In Direct3D, when light reflects off a surface, the light color interacts mathematically with the surface itself to create the color eventually displayed on the screen. For specific information about the algorithms Direct3D uses, see Mathematics of Lighting (Direct3D 9).
The Direct3D light model generalizes light into two types: ambient light and direct light. Each has different attributes, and each interacts with the material of a surface in different ways. Ambient light is light that has been scattered so much that its direction and source are indeterminate: it maintains a low level of intensity everywhere. The indirect lighting used by photographers is a good example of ambient light. Ambient light in Direct3D, as in nature, has no real direction or source, only a color and intensity. In fact, the ambient light level is completely independent of any objects in a scene that generate light. Ambient light does not contribute to specular reflection.
Direct light is the light generated by a source within a scene; it always has color and intensity, and it travels in a specified direction. Direct light interacts with the material of a surface to create specular highlights, and its direction is used as a factor in shading algorithms, including Gouraud shading. When direct light is reflected, it does not contribute to the ambient light level in a scene. The sources in a scene that generate direct light have different characteristics that affect how they illuminate a scene.
Additionally, a polygon's material has properties that affect how that polygon reflects the light it receives. You set a single reflectance trait that describes how the material reflects ambient light, and you set individual traits to determine the material's specular and diffuse reflectance. For more information, see Materials (Direct3D 9).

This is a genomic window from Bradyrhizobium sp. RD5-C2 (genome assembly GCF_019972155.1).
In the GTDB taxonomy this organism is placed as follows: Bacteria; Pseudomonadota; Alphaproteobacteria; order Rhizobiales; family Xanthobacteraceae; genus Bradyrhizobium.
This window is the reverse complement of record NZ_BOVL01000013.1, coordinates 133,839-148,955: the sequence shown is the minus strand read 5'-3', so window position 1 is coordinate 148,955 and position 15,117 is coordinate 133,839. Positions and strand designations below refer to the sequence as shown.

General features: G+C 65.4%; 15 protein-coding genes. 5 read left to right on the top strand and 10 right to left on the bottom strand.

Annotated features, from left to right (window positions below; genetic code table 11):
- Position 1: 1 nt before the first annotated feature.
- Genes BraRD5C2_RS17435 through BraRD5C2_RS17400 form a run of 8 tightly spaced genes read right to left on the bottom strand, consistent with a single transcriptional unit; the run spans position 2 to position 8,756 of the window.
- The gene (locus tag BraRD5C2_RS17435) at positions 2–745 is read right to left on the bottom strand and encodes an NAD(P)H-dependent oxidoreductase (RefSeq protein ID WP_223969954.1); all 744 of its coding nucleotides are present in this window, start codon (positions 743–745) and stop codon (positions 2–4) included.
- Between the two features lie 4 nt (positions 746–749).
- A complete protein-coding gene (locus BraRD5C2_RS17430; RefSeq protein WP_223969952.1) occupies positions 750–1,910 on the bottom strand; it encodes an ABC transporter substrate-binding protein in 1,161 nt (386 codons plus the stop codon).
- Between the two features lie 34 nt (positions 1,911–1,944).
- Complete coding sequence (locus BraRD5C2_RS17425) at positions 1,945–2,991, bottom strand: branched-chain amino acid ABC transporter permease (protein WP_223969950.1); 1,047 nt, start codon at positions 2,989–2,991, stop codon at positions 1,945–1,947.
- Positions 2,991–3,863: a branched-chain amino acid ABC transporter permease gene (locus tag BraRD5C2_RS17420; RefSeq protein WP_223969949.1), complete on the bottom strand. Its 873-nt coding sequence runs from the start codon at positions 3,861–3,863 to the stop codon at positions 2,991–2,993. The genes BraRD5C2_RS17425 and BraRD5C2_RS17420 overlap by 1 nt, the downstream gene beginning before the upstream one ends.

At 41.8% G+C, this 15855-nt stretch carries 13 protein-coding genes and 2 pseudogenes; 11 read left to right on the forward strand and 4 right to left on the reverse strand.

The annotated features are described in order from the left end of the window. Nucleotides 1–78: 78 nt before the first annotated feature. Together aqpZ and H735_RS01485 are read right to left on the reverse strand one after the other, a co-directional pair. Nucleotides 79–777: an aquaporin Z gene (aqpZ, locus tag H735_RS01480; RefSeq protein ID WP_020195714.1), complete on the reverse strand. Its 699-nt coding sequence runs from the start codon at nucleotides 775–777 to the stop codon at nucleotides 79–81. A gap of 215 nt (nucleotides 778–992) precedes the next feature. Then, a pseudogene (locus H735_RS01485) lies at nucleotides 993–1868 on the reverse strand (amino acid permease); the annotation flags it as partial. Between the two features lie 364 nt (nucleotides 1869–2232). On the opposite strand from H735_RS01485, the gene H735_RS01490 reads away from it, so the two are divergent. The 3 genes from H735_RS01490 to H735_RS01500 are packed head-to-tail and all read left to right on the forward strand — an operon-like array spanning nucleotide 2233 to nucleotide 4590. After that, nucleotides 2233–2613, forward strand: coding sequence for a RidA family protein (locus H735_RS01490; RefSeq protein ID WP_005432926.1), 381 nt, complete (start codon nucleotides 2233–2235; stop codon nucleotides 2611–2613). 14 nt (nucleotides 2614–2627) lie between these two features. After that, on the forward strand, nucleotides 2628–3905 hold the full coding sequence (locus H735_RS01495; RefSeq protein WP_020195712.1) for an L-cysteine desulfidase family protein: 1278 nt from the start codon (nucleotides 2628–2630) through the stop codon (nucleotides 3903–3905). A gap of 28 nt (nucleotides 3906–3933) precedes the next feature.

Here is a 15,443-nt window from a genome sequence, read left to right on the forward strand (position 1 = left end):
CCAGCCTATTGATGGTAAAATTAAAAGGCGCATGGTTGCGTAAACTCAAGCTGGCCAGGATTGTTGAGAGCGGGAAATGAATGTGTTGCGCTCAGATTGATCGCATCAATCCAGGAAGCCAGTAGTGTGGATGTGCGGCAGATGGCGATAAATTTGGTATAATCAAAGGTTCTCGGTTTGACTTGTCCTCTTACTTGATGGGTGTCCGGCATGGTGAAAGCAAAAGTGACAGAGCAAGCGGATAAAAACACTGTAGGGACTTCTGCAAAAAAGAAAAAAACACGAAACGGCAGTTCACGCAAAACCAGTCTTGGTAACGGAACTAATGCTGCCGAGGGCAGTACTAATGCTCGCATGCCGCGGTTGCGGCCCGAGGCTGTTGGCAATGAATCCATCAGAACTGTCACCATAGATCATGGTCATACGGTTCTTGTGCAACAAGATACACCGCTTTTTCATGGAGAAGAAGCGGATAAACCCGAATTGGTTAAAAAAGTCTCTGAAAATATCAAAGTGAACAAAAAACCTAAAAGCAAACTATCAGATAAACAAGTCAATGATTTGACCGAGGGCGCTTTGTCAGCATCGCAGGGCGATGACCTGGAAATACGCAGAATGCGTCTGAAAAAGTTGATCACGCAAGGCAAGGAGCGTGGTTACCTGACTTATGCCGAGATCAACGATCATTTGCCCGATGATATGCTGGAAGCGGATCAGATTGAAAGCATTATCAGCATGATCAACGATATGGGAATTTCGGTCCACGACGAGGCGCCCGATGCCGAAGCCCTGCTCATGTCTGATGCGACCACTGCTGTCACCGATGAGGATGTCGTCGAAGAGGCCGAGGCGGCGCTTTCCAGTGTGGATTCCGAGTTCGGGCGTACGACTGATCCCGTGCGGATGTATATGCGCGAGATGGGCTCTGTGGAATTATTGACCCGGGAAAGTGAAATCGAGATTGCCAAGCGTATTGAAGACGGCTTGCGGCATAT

Color Values for Lights and Materials
Direct3D describes color in terms of four components-red, green, blue, and alpha-that combine to make a final color. The D3DCOLORVALUE C++ structure is defined to contain values for each component. Each member is a floating-point value that typically ranges from 0.0 to 1.0, inclusive. Although both lights and materials use the same structure to describe color, the values in the structure are used a little differently by each.
Color values for light sources represent the amount of a particular light component it emits. Because lights don't use an alpha component, only the red, green, and blue components of the color are relevant. You can visualize the three components as the red, green, and blue lenses on a projection television. Each lens might be off (a 0.0 value in the appropriate member), it might be as bright as possible (a 1.0 value), or it might be some level in between. The colors coming through the lenses combine to make the light's final color. A combination like R(1.0), G(1.0), B(1.0) creates a white light, where R(0.0), G(0.0), B(0.0) doesn't emit light at all. You can make a light that emits only one component, resulting in a pure red, green, or blue light; or, the light could use combinations to emit colors like yellow or purple. You can even set negative color component values to create a "dark light" that actually removes light from a scene. Or, you might set the components to some value larger than 1.0 to create an extremely bright light.
With materials, on the other hand, color values represent how much of a light component is reflected by a surface that is rendered with that material. A material whose color components are R(1.0), G(1.0), B(1.0), A(1.0) reflects all the light that comes its way. Likewise, a material with R(0.0), G(1.0), B(0.0), A(1.0) reflects all the green light that is directed at it. Materials have multiple reflectance values to create various types of effects.